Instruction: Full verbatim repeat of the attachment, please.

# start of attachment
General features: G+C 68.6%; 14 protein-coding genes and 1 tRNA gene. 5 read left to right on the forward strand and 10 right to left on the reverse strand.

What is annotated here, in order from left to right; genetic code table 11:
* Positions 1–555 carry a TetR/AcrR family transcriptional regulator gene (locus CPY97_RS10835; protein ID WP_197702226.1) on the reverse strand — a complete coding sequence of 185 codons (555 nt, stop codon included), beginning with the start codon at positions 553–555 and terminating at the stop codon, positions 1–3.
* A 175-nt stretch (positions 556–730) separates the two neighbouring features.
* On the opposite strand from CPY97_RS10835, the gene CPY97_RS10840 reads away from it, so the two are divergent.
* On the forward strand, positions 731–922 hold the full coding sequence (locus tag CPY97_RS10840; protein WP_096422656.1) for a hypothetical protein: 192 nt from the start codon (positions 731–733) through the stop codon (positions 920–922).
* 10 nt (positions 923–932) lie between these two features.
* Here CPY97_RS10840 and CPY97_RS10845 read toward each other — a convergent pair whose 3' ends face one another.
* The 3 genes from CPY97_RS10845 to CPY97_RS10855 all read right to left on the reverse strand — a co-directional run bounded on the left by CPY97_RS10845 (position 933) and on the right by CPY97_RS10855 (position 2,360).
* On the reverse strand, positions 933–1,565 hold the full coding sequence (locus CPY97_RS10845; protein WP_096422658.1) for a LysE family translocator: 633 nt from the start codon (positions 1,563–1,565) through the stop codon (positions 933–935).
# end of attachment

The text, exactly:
General features: G+C 68.6%; 14 protein-coding genes and 1 tRNA gene. 5 read left to right on the forward strand and 10 right to left on the reverse strand.

What is annotated here, in order from left to right; genetic code table 11:
* Positions 1–555 carry a TetR/AcrR family transcriptional regulator gene (locus CPY97_RS10835; protein ID WP_197702226.1) on the reverse strand — a complete coding sequence of 185 codons (555 nt, stop codon included), beginning with the start codon at positions 553–555 and terminating at the stop codon, positions 1–3.
* A 175-nt stretch (positions 556–730) separates the two neighbouring features.
* On the opposite strand from CPY97_RS10835, the gene CPY97_RS10840 reads away from it, so the two are divergent.
* On the forward strand, positions 731–922 hold the full coding sequence (locus tag CPY97_RS10840; protein WP_096422656.1) for a hypothetical protein: 192 nt from the start codon (positions 731–733) through the stop codon (positions 920–922).
* 10 nt (positions 923–932) lie between these two features.
* Here CPY97_RS10840 and CPY97_RS10845 read toward each other — a convergent pair whose 3' ends face one another.
* The 3 genes from CPY97_RS10845 to CPY97_RS10855 all read right to left on the reverse strand — a co-directional run bounded on the left by CPY97_RS10845 (position 933) and on the right by CPY97_RS10855 (position 2,360).
* On the reverse strand, positions 933–1,565 hold the full coding sequence (locus CPY97_RS10845; protein WP_096422658.1) for a LysE family translocator: 633 nt from the start codon (positions 1,563–1,565) through the stop codon (positions 933–935).